Lawmakers Again Aim to Establish Adult Dental Benefit Under Medicaid Program | New

Julie Hilliard faces two significant challenges every time her son Cameron, 30, needs basic dental care.

His intense fear of medical procedures, triggered by his severe intellectual disability, autism and epilepsy, requires restraint, anesthesia and treatment in an operating room, even for a cleaning. But before Hilliard can make that appointment, she needs to find a grant to cover what may be a $ 5,000 bill because Cameron’s Medicaid doesn’t include preventative care.

“What’s covered in New Hampshire is that they’ll come in and pull the tooth out,” said Hilliard, of Claremont. “They won’t even clean the other teeth while they’re in there.”

An anesthesiologist offered a solution, telling Hilliard that she should have all of her son’s teeth pulled out and be done. “He might even learn to eat toothless steak,” Hilliard recalls.

Federal law requires that all children receiving traditional and extended Medicaid receive free preventive and emergency dental care and restoration of their teeth. According to the American Dental Association, New Hampshire is one of 10 states that only provide emergency dental benefits to adults. This means that the state will cover tooth extraction for the roughly 85,000 adults on traditional and extended Medicaid in New Hampshire, but none of the preventive care to avoid this extraction.

For the third year in a row, lawmakers are working to change that.

A Senate bill that has received unanimous support in this chamber this year will be back. And a scaled-down version of House Bill 103, which was held up in the last session due to cost concerns, will be presented to the entire House in January with near-unanimous support from the same committee that brought it about. detention. As reworked last week, the bill would provide extended preventive care to adults with the addition of a co-payment for those with incomes above 100 percent of the federal poverty line and a limit for individuals covered by dental prostheses.

The cost is estimated to be around $ 27.5 million, of which $ 20 million is paid by the federal government, which covers half the cost of dental expenses for traditional Medicaid recipients and 90 percent of the cost for those who do. of extended Medicaid.

“I think there is good reason to believe this will pass,” said Rep. Jess Edwards, an Auburn Republican who, like other members of his party, was uncomfortable in the last session. with the price and the absence of co-payment. “If we only get half the Republicans to vote for this, it’s going to pass pretty easily.”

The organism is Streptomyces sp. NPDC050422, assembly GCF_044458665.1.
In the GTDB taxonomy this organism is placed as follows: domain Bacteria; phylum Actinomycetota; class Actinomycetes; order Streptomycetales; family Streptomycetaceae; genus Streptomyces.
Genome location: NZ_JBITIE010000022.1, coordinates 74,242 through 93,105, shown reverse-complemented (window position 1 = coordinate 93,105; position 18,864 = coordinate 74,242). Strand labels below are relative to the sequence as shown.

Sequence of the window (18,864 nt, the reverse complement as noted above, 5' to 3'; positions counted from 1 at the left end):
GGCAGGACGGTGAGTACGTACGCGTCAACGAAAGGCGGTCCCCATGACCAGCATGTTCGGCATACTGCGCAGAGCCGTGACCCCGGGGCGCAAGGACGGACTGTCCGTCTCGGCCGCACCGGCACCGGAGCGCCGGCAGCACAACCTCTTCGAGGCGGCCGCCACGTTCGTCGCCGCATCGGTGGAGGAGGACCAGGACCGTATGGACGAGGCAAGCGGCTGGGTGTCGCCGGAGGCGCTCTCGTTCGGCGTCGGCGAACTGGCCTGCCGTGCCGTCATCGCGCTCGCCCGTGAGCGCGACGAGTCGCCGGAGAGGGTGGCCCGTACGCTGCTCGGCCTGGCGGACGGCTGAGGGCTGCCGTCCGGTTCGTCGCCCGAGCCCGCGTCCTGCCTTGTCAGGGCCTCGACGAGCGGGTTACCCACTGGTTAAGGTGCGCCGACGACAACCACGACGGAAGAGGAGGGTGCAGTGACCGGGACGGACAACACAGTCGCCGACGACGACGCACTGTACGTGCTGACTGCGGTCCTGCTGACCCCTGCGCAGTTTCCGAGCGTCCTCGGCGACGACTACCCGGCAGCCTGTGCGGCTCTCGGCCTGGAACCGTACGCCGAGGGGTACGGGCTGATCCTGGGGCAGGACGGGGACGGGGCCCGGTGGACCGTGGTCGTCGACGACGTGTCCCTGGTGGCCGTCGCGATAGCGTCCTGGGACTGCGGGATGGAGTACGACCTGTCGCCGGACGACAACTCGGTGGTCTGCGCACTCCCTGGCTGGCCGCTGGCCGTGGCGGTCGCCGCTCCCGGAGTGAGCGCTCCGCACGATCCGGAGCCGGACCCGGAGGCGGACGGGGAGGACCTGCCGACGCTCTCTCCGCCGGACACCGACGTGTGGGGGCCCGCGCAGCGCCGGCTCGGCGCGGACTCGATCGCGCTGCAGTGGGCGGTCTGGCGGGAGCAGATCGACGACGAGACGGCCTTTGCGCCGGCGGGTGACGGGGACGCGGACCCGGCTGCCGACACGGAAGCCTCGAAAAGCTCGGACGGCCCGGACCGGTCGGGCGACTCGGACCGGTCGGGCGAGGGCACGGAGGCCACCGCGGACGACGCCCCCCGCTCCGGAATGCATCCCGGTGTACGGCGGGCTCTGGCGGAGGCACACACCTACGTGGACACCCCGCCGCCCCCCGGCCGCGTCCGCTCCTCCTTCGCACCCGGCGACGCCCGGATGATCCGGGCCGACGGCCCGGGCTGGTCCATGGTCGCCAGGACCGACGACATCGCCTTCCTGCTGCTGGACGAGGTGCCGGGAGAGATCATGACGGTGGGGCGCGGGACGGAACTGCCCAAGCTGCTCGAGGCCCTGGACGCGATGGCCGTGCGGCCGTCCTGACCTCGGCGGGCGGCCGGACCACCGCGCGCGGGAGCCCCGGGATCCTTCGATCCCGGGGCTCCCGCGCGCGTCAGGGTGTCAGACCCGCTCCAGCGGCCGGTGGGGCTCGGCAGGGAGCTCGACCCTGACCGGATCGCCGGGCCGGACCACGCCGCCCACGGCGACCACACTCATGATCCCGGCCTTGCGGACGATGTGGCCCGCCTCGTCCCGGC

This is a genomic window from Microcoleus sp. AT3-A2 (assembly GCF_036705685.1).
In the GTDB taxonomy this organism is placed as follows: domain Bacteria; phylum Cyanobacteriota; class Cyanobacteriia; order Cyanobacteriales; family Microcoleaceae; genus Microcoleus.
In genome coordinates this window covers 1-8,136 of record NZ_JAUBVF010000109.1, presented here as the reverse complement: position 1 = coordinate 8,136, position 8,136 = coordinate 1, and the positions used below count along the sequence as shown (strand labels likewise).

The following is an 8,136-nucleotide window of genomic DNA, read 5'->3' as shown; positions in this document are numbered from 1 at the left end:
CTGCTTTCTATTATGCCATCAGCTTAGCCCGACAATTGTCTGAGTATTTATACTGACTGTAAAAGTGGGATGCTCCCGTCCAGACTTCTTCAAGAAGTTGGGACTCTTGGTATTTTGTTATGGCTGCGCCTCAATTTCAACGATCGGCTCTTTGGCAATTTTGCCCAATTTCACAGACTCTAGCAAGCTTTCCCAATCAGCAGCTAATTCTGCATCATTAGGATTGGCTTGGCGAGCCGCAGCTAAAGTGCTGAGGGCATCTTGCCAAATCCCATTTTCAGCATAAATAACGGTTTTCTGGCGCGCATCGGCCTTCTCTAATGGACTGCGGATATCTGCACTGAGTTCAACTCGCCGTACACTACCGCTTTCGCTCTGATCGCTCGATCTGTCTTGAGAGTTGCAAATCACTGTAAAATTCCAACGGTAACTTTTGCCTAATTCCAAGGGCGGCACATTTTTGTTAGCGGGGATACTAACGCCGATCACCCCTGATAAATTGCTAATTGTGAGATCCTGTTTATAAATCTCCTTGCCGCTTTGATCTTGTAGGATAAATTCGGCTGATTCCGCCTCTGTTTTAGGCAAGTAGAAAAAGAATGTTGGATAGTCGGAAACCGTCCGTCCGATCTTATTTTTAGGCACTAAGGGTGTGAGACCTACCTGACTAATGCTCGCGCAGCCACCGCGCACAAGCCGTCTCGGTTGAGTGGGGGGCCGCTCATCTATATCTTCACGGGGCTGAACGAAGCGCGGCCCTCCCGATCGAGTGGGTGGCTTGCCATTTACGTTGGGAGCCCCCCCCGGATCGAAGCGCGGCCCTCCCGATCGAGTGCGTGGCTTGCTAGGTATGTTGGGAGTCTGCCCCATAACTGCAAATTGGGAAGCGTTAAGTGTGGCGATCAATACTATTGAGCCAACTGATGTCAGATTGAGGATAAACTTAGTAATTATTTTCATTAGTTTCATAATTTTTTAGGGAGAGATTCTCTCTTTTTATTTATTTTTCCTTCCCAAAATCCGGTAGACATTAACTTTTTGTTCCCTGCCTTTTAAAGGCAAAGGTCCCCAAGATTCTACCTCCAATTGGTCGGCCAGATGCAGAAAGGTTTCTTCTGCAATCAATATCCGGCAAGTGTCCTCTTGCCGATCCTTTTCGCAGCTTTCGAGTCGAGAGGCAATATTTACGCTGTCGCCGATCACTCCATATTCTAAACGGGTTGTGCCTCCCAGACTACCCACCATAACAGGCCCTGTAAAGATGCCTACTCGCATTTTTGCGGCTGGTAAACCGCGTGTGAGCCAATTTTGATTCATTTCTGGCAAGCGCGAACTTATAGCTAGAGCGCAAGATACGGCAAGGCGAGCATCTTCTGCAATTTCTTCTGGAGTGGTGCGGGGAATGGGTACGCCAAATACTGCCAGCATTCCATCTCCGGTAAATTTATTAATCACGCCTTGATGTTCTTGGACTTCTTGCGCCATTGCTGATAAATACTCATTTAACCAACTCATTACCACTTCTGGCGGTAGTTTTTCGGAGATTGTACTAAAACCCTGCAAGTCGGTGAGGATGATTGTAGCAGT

What sounds like broad support, however, does not guarantee success. This advantage died at the finish line before.

In 2019, Governor Chris Sununu signed a bill directing the Department of Health and Human Services to create a plan to provide broad dental benefits to adults. The ministry has assembled a task force of health care advocates and Delta Dental, which has been a strong advocate for expanding benefits for adults beyond just emergencies.

Two years later, plan in hand, lawmakers introduced new adult dental benefits legislation with overwhelming support from the House and Senate. Lawmakers have heard from people like Tim McKernan, the director of policy and advocacy for ABLE NH.

McKernan, of Pembroke, grew up receiving dental care as part of his mother’s insurance plan. When he moved to California in his twenties, he had little money and no dental insurance. A painful wisdom tooth made it difficult to get to work, but McKernan postponed treatment knowing he couldn’t afford it.

When someone told him about a free dental clinic, he waited all day hoping to get an appointment. He did so and went home with the wisdom tooth sticking out and without a bill. “It was just the feeling of vulnerability and uncertainty and not knowing if I was going to be taken care of or what was going to happen to me,” he said. “I knew dental infections were dangerous and could lead to death. “

When the bill reached Gov. Chris Sununu’s office in July 2020, the state was four months away from the pandemic. Sununu vetoed it, citing concerns over spending $ 11 million as the state navigated economic uncertainty. In his veto message, Sununu said he supported the concept and hoped that more work would produce an affordable and sustainable plan: “If so, we can implement a benefit at a time when the state has the financial resources to do so in a cost-effective manner. “

Gail Brown, director of the New Hampshire Oral Health Coalition, remembers that day well.